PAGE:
UKZN, through the Discipline of Public Health Medicine, has made headway in implementing one of three strands in the re-engineering of primary health care policy initiated Dr Aaron Motsoaledi, National Minister of Health and UKZN alumnus.
Funded by the United Nations Children's Fund (UNICEF) and requested by the Department of Health (DoH), UKZN successfully conducted the first week of a series of training workshops to be held as part of a Leadership Mentorship programme for District Clinical Specialist Teams (DCSTs) in the province.
The DCSTs gathered at UKZN’s Westville campus where they are being orientated in their new roles. Their mandate is to improve the quality of lives for mothers, new-borns and children.
This is in line with the DoH goal to reduce the high maternal and child mortality rates in the country, and UNICEF is the driving force that helps build a world where the rights of every child are realized.
Dr Victoria Mubaiwa, DoH Manager for Maternal and Child Health said the Leadership Mentorship programme is year-long and a priority for government.
District teams outlined various challenges impacting their local health systems. ‘You really need to know your district,’ said a team from the Ugu District in the South Coast.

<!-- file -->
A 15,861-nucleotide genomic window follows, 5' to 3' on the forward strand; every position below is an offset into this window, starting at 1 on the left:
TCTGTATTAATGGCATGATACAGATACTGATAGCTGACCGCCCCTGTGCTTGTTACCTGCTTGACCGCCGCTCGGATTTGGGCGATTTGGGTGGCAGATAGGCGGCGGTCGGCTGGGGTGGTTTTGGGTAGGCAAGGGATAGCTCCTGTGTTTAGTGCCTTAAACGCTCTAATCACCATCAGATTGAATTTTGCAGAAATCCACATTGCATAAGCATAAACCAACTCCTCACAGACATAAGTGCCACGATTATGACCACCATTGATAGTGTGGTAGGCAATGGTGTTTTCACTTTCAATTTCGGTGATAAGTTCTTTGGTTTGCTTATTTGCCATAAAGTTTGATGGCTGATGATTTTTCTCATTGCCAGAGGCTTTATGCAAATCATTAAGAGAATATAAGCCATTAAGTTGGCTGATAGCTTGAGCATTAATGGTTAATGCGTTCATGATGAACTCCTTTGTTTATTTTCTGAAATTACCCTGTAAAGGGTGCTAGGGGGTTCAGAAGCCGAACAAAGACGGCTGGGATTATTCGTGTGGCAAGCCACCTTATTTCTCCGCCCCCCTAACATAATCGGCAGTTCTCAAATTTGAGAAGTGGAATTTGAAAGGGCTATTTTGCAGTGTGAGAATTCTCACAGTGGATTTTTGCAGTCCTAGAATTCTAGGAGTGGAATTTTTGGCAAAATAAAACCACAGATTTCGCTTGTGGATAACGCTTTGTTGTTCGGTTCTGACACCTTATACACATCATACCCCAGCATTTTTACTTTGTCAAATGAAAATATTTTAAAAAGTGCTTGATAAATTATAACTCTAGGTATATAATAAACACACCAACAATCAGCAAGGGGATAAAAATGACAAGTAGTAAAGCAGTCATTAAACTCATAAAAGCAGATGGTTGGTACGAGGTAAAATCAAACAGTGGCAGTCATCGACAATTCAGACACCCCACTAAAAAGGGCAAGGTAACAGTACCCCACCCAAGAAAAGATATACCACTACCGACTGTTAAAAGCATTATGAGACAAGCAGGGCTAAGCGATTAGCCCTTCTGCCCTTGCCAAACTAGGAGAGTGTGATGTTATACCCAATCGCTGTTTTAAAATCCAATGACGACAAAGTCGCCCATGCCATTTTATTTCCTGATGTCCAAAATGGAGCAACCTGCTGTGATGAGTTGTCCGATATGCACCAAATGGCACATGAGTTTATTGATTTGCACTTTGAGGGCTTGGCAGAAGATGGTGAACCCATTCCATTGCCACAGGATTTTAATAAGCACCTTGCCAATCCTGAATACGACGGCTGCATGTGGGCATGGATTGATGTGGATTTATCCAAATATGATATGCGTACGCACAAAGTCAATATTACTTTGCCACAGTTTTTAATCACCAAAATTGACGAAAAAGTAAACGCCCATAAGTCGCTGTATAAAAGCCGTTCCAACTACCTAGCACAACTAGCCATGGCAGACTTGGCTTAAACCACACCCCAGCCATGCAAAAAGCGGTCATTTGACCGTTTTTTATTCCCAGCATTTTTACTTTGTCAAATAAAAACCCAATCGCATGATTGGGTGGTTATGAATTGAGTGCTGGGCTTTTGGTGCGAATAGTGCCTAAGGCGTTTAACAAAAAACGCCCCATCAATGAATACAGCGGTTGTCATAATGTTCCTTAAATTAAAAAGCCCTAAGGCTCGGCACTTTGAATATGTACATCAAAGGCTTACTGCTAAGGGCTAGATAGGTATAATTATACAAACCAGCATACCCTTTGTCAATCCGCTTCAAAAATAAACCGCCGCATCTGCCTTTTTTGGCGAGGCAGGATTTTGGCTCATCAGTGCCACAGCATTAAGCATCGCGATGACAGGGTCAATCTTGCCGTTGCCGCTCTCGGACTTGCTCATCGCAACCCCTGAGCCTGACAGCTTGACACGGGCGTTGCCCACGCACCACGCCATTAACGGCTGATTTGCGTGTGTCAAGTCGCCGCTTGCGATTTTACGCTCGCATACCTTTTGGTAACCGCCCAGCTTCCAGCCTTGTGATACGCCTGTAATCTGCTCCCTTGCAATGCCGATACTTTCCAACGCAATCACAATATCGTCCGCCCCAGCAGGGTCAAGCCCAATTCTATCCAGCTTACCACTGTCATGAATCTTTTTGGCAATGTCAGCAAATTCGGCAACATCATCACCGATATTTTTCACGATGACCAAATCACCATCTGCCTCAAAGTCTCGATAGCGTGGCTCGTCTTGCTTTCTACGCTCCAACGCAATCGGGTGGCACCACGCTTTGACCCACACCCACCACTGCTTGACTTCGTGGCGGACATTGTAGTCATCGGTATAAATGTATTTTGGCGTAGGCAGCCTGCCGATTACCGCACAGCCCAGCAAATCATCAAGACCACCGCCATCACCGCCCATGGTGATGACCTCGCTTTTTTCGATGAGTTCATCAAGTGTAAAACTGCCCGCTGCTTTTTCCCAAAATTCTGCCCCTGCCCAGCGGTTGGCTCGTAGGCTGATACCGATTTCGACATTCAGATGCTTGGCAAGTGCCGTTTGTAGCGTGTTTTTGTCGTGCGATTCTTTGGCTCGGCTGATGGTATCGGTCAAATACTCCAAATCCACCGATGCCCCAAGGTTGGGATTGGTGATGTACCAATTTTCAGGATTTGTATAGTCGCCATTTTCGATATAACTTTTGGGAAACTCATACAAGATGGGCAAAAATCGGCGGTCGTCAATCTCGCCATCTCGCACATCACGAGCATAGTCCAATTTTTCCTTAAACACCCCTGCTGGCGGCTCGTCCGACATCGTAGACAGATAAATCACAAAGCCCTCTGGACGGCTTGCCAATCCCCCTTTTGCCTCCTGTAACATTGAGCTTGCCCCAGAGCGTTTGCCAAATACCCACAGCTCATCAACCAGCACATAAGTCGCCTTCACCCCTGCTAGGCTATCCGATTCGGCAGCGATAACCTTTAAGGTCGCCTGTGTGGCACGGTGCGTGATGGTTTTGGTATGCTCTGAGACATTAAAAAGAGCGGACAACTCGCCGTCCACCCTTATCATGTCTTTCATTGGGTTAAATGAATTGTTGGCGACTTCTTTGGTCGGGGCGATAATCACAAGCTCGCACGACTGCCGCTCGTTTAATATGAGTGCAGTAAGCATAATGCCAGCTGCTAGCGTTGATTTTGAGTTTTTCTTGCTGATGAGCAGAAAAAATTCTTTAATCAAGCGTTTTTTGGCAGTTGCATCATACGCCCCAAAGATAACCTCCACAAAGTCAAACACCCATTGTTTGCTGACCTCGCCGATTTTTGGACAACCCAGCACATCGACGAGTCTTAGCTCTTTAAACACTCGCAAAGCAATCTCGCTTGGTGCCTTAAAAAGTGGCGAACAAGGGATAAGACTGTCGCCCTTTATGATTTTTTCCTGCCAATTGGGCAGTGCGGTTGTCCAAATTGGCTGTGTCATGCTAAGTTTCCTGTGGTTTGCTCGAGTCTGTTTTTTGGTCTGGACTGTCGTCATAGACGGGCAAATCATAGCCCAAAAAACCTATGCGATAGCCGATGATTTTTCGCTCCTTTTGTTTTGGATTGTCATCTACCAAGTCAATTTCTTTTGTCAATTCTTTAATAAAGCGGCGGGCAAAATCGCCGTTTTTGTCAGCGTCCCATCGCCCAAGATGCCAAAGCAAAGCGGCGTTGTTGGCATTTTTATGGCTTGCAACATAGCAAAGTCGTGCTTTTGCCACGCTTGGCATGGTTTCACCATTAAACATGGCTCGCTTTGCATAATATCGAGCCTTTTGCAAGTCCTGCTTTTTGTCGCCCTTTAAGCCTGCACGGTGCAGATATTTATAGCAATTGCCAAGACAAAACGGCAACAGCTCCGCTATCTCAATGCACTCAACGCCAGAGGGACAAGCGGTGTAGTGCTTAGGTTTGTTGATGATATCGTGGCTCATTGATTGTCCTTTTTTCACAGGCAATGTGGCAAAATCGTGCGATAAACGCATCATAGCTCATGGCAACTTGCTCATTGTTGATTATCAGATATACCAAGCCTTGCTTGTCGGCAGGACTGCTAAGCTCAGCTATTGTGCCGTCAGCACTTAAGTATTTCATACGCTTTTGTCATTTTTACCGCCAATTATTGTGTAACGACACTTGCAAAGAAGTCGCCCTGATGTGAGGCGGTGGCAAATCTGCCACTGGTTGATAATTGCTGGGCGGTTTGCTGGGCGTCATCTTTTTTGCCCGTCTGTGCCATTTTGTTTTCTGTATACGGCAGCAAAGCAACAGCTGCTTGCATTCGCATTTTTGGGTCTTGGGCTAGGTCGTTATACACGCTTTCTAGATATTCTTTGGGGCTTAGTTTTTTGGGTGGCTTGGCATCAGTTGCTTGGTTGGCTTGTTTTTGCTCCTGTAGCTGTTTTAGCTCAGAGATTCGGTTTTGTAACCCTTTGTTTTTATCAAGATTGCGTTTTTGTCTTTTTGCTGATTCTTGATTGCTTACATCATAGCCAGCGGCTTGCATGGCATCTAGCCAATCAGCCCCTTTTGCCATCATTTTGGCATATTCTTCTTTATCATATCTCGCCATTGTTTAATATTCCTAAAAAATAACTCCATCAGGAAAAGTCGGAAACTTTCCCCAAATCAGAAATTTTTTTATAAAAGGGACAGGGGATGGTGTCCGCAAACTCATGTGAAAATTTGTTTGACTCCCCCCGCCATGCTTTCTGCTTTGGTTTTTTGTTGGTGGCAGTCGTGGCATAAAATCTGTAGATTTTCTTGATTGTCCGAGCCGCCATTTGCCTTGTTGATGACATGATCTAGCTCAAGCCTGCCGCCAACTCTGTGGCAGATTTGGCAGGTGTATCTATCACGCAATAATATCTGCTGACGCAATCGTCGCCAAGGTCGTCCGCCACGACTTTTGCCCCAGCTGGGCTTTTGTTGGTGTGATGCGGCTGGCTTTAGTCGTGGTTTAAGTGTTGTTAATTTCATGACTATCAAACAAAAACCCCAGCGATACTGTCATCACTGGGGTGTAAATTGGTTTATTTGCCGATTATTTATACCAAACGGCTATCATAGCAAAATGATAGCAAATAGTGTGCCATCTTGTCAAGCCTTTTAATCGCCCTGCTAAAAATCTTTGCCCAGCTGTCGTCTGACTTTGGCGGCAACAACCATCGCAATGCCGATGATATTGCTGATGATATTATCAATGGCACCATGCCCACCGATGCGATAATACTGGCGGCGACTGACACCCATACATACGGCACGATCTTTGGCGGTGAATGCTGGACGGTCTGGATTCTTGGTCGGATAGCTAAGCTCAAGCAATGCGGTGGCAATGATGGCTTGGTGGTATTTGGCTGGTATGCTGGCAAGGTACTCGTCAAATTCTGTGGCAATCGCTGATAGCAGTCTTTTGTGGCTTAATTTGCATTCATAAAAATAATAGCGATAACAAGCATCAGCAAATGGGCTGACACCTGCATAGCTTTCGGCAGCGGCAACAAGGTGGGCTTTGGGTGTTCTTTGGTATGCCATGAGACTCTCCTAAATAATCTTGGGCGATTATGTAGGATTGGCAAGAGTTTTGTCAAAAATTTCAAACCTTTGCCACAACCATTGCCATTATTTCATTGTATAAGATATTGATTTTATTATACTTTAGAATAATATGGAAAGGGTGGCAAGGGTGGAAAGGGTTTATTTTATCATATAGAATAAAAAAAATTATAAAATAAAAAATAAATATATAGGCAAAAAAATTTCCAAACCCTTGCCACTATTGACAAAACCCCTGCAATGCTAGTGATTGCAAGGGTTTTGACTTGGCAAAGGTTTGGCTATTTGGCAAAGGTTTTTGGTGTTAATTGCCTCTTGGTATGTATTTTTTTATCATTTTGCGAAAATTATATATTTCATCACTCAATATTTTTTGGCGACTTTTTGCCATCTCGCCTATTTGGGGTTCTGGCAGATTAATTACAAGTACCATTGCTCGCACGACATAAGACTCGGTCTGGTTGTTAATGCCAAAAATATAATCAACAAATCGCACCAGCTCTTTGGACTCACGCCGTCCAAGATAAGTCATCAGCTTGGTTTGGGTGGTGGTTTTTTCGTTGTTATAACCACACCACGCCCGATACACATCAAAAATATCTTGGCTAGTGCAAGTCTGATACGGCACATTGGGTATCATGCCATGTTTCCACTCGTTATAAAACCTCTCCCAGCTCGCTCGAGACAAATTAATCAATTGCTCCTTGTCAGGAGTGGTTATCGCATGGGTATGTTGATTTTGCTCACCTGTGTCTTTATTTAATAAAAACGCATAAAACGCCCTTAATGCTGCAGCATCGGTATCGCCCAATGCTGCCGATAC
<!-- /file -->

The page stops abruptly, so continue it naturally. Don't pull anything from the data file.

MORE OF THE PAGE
‘Mothers are starting their antenatal clinic very late; “some after five months”, and then saving the baby is not 100 percent guaranteed.’
They reported an increase in incidents of severe malnutrition and diarrhoea, ‘especially in informal settlements.’
The team has found that most mothers residing in rural areas are still breastfeeding, and the standard of living differs for those living residing in informal settlements.
‘We need a huge turn-around strategy from the DoH. Mothers living in informal settlements go out to work and leave their babies on formula milk instead of breastfeeding.’
The teams said they have learnt a lot about the importance of communication and the empathy of staff, and good leadership skills. They said the week’s programme was a good memory refresher and has inspired them to become good leaders in their districts.